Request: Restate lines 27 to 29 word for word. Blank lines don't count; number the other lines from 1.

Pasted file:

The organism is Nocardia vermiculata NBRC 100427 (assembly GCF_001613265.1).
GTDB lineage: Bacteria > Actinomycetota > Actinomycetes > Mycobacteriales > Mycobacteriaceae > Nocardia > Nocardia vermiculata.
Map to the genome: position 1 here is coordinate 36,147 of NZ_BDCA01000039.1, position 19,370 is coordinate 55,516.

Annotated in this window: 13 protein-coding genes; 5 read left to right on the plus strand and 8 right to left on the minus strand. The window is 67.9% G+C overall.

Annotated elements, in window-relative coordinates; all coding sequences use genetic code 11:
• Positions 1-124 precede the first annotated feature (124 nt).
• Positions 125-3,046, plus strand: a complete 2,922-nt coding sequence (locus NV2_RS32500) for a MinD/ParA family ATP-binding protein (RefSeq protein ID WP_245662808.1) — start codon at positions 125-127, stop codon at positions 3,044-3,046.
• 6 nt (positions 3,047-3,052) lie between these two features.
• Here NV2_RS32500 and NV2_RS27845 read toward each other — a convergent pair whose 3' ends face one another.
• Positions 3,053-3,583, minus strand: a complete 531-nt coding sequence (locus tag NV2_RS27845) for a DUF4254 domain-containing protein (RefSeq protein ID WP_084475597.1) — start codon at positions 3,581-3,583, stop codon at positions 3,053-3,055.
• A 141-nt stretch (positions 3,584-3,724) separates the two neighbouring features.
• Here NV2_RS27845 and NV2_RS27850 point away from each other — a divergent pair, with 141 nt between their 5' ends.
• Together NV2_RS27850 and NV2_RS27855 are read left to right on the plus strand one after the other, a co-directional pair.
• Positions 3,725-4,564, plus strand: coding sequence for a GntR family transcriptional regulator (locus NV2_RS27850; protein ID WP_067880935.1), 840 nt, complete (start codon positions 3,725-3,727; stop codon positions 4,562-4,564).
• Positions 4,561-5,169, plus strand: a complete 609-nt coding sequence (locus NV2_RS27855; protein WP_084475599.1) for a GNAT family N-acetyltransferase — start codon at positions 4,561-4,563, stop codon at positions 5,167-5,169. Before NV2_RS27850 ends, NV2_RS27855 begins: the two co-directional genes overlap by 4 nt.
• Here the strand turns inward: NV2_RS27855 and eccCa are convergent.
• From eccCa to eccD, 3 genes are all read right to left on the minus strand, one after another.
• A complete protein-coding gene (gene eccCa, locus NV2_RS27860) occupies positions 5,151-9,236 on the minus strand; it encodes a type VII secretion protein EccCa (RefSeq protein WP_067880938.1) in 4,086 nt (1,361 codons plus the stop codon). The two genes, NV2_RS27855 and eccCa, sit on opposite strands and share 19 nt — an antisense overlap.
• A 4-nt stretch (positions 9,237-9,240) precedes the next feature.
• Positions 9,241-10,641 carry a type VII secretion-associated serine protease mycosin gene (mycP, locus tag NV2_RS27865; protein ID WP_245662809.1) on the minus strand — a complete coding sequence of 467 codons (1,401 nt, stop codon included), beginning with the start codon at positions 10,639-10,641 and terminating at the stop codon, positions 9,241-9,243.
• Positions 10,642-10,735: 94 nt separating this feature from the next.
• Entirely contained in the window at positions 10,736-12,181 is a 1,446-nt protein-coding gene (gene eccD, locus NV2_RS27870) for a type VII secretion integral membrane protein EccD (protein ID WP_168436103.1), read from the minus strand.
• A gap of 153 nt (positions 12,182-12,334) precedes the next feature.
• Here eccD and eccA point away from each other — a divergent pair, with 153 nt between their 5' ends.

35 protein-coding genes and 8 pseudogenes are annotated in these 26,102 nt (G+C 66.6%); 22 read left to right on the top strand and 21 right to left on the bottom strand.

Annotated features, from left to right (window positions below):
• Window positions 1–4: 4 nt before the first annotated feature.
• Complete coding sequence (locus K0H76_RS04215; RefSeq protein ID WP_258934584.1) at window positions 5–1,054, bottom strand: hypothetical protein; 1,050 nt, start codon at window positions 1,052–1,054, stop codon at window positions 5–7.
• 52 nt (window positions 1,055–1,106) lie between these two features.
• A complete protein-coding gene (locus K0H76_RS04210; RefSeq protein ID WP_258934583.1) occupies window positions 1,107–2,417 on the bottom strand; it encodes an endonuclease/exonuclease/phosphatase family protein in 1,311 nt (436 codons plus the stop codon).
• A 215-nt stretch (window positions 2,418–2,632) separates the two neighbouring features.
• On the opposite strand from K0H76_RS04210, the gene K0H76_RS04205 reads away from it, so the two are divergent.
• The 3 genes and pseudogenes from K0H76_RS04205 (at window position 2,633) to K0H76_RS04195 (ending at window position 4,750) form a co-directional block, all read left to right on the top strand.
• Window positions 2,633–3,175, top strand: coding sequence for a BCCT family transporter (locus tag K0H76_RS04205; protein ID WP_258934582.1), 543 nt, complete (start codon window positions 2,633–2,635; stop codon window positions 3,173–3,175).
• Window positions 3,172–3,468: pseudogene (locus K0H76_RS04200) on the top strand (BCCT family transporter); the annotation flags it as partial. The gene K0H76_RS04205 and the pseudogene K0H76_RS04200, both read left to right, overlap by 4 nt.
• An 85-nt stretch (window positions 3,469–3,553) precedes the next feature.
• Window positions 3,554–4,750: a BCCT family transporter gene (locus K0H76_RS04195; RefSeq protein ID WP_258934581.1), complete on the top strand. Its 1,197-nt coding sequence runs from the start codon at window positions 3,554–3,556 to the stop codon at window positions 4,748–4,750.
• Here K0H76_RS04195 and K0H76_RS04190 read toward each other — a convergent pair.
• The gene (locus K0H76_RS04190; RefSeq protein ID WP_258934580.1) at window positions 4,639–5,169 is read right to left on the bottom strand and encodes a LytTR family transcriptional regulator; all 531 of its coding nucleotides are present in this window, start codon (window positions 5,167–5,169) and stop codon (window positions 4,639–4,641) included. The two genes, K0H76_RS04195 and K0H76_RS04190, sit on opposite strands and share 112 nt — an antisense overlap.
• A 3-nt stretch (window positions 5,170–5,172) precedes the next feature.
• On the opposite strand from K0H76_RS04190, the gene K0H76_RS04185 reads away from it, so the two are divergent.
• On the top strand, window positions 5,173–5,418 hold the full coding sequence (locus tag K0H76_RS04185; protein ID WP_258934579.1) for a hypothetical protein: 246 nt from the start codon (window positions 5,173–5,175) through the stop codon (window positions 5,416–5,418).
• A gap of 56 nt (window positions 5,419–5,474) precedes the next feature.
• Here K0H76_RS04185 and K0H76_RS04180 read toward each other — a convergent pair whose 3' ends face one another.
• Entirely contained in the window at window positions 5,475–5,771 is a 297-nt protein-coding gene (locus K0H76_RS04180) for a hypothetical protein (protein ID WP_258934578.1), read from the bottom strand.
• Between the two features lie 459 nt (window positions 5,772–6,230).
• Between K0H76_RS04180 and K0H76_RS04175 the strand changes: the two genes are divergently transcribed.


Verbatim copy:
• Window positions 1–4: 4 nt before the first annotated feature.
• Complete coding sequence (locus K0H76_RS04215; RefSeq protein ID WP_258934584.1) at window positions 5–1,054, bottom strand: hypothetical protein; 1,050 nt, start codon at window positions 1,052–1,054, stop codon at window positions 5–7.
• 52 nt (window positions 1,055–1,106) lie between these two features.